According to Laith Ashley’s Instagram profile, he’s all about “trying to become the best and the truest version of myself,” and “sharing light and positivity with all my kings and queens.”
When he isn’t posing for the camera, the 26-year-old works at New York’s Callen-Lorde Community Health Center.
Now, he’s found success on the runway, recently featuring prominently in shows for Adrian Alicea and Gypsy Sport during New York Fashion Week.
On top of that, his handsomeness was on full display in a Barneys photo shoot (pictured), which was snapped by the legendary Bruce Weber.
Ashley only began his transition a few years ago, but realized there was a “misalignment” in his body when he was about five.
“Being a model now is definitely exciting,” he tells Pink News. “I’m always shocked when I’m walking to the gym or going to the store and people recognize me. It makes me feel good, but it can be a bit of shock.”
“New York Fashion Week was fun — it’s funny as I never intended to get into modelling.”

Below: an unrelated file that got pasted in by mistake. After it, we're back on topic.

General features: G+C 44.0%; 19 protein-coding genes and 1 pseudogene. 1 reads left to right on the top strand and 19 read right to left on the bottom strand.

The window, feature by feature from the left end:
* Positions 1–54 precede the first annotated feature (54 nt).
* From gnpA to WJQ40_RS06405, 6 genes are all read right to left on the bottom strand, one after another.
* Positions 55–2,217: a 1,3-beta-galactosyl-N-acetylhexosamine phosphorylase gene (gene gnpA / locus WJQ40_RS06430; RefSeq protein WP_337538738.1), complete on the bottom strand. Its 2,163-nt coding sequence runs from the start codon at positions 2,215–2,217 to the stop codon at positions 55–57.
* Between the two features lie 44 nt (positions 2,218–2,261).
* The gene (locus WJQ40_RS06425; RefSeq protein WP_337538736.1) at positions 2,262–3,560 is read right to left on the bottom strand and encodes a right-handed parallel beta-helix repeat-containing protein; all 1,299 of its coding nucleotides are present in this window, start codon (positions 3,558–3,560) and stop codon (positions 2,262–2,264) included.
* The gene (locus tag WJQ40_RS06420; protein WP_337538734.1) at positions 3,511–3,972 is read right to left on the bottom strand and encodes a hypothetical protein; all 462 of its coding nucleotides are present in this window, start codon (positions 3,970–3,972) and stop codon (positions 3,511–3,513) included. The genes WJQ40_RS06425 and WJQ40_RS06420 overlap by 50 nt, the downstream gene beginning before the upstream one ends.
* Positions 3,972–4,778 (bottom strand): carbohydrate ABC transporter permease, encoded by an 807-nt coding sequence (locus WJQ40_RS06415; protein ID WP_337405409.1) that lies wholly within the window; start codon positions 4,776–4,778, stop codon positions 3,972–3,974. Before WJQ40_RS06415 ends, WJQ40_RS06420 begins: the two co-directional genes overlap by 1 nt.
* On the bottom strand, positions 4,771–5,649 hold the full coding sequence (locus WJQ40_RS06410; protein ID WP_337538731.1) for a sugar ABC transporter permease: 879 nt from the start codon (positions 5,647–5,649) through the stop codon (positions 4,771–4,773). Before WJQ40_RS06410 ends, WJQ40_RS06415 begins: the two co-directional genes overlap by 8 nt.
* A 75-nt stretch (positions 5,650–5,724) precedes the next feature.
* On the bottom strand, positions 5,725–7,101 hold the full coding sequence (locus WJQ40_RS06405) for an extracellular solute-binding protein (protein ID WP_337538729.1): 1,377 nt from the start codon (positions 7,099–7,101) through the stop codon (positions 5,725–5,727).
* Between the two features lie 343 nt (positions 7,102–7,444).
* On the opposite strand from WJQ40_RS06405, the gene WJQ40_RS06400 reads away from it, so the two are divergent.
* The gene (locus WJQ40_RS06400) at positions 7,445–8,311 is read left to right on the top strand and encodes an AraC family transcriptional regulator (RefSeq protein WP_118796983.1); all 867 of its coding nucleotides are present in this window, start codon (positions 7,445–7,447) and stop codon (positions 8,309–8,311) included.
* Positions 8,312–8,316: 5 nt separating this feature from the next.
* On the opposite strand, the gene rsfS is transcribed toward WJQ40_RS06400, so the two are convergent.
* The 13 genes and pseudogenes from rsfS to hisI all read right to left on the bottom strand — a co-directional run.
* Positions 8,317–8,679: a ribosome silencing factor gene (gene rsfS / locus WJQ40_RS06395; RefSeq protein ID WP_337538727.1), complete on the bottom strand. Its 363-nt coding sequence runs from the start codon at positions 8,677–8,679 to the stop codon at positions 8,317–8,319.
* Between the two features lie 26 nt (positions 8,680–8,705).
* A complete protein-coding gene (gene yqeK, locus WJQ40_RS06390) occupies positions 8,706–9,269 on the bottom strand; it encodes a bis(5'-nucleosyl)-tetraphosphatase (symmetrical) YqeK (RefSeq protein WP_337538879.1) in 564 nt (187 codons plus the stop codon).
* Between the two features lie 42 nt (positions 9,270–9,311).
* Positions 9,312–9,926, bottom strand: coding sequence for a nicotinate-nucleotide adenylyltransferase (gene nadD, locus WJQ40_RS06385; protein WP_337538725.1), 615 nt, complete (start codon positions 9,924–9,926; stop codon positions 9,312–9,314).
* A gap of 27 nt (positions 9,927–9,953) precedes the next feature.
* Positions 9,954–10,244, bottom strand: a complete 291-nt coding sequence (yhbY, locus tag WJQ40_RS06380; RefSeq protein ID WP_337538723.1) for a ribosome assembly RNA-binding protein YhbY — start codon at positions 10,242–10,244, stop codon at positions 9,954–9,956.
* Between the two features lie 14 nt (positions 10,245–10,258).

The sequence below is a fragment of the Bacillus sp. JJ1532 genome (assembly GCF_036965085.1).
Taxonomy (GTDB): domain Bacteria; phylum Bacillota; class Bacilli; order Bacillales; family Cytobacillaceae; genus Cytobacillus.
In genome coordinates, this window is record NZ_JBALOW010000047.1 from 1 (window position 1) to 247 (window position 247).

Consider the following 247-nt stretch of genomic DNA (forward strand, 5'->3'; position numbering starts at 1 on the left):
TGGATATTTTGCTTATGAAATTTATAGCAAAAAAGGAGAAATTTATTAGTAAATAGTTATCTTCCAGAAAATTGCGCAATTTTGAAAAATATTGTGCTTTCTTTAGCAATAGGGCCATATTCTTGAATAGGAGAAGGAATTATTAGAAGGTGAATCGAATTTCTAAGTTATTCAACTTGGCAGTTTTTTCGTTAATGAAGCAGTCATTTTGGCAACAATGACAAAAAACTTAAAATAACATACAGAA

“It just happened,” he admits. “Everything happens for a reason and I’m really excited to see where it goes from here.”
Discussing coming out to his parents, he says, “At the time I didn’t know what transgender was, so I just told them I had a girlfriend. But I never felt right with the idea of being a lesbian woman.”
His mom is a Pentecostal Christian, so it was Ashley’s father who proved to be more accepting.
“My dad was fine. I told him that if he is proud of me, it takes away the power of people who criticize. Who cares what other people think, if he is proud?”
After coming out, it took him six years to start the medical transition.
“Once I got over that fear, there was no stopping me. I am the most comfortable I have ever been.”
His 60,000 Instagram followers include fans like Laverne Cox and Whoopi Goldberg.
It’s been a period of feeling “very overwhelmed”.
“I know many look up to me, because I may fit the image they wish to achieve, which I find incredibly humbling,” he says.
“But I want them to also know that their life journey is their own. People should be true to themselves — they don’t have to fit a box.”